Legislation would ensure women in prison receive the care they need


The criminal justice system was built for men. The overwhelming majority of offenders are male, most victims are male, most police, prosecutors, and corrections officers, are male. But Kentucky’s female inmate population is growing, and as of 2017, we had the second highest female incarceration rate in the country.

One in four of the women who enter a Kentucky jail or prison is pregnant or has a child under a year old.

Kentucky has the opportunity to make a bold proclamation in 2018 that men and women are different and have different needs, especially while incarcerated.

Senate Bill 133 addresses those differences, and will ensure that female inmates get access to adequate feminine hygiene products, undergarments, and that pregnant women receive adequate nutrition during their pregnancy. It also bans the degrading and dehumanizing practice of shackling during childbirth and gives pregnant women who are drug addicted the opportunity to get into in-patient treatment pretrial.

Whatever the sins of the mother, we cannot call ourselves pro-life unless we do whatever we can to ensure the delivery of a healthy baby. Kentucky has more than twice the national rate of drug-dependent babies with 15.1 cases per 1,000 births compared to a U.S. rate of 7.3. Our county jails are ill-equipped to handle the intensive care needed to ensure that’s the case. And of course they are, their purpose is to house defendants pretrial and convicted misdemeanants, not provide the holistic, intensive supervision and regiment needed wean a pregnant mother off drugs.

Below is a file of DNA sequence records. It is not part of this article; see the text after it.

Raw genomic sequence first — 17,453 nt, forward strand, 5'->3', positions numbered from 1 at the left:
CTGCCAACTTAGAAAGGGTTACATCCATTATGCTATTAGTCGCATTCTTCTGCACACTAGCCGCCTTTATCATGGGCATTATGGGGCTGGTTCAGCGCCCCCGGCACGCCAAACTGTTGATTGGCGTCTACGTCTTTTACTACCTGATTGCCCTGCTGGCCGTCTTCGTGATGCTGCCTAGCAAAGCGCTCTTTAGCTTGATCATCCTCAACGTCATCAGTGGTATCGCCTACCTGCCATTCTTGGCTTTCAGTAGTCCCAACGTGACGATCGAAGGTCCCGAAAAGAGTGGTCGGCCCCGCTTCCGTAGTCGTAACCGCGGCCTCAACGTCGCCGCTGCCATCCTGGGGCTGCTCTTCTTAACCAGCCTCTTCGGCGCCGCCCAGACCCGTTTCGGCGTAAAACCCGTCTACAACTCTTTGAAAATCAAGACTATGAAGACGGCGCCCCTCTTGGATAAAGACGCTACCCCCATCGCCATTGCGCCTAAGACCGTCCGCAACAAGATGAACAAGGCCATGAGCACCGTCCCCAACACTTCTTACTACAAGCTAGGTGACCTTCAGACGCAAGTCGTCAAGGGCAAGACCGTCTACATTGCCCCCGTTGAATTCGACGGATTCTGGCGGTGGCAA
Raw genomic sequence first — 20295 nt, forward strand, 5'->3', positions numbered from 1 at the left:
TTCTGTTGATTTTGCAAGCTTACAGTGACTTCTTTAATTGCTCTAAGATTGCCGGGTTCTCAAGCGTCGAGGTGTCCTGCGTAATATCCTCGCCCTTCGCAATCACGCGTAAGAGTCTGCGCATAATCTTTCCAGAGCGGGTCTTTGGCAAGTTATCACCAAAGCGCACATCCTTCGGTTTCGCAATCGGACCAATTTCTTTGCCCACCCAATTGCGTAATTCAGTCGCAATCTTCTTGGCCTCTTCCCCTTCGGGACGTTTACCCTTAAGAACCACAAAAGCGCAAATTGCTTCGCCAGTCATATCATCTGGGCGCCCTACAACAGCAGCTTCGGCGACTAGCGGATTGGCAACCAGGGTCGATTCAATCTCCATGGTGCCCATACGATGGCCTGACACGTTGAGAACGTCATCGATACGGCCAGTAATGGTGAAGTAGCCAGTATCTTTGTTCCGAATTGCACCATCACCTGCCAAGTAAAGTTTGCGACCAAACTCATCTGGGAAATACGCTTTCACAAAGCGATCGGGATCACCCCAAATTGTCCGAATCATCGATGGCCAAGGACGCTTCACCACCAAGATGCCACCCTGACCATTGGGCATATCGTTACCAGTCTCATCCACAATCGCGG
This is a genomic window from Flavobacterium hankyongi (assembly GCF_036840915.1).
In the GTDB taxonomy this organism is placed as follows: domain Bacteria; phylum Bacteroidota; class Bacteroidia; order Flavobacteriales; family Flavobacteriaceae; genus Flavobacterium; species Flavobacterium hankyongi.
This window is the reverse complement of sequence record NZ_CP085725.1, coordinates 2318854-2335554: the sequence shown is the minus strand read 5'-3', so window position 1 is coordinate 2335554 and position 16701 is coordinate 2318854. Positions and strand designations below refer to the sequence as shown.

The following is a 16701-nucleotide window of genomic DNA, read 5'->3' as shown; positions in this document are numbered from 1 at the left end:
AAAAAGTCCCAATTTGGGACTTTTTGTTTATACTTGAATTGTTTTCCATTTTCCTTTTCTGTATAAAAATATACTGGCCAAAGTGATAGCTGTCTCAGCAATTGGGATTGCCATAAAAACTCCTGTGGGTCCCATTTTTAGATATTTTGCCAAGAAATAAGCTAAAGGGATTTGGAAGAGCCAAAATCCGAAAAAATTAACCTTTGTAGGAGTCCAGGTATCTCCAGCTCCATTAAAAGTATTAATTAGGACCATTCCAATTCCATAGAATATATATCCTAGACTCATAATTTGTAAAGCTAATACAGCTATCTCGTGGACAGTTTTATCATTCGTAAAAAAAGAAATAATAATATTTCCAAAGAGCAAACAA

Unfortunately, the situation for Kentucky women doesn’t get much better from here. According to the Violence Policy Center, Kentucky ranks eighth in the nation in male on female homicide. Nationally, when this occurs, 93 percent of women know their murderer, and 64% are killed by a current or former boyfriend of husband. SB 133 expands the places at which a victim can apply for an emergency protective order to include the regional rape crisis and domestic violence shelters, giving greater access to the victims most in need of our protection.

Pubic protection is the single most important function of state and local government, and SB 133 makes great strides to better protect Kentuckians. In addition to the expansion of where victims can apply to EPOs and IPOs, it also makes attempted murder of a police officer a violent offense, ensuring would-be murderers serve 85 percent of their sentence. It also severely restricts the use of home incarceration pretrial for murderers, and expands existing jail credit programs designed to reduce recidivism.

Finally the bill codifies the Kentucky Supreme Court’s order related to “administrative release” ensuring that jail space is used by our violent and repeat offender, and low-level, non-violent offenders don’t languish away in a jail cell simply because they can’t afford a bond before ever being convicted of anything.

Senate Bill 133 is a narrowly tailored, pro-family, pro-public safety bill designed to ensure the equitable treatment of female inmates, ensure the delivery of healthy babies, and make sure violent offenders are held accountable for their actions. I urge legislators to support this important bill.

Joshua Crawford leads the Pegasus Institute, a public policy think-tank in Kentucky. 


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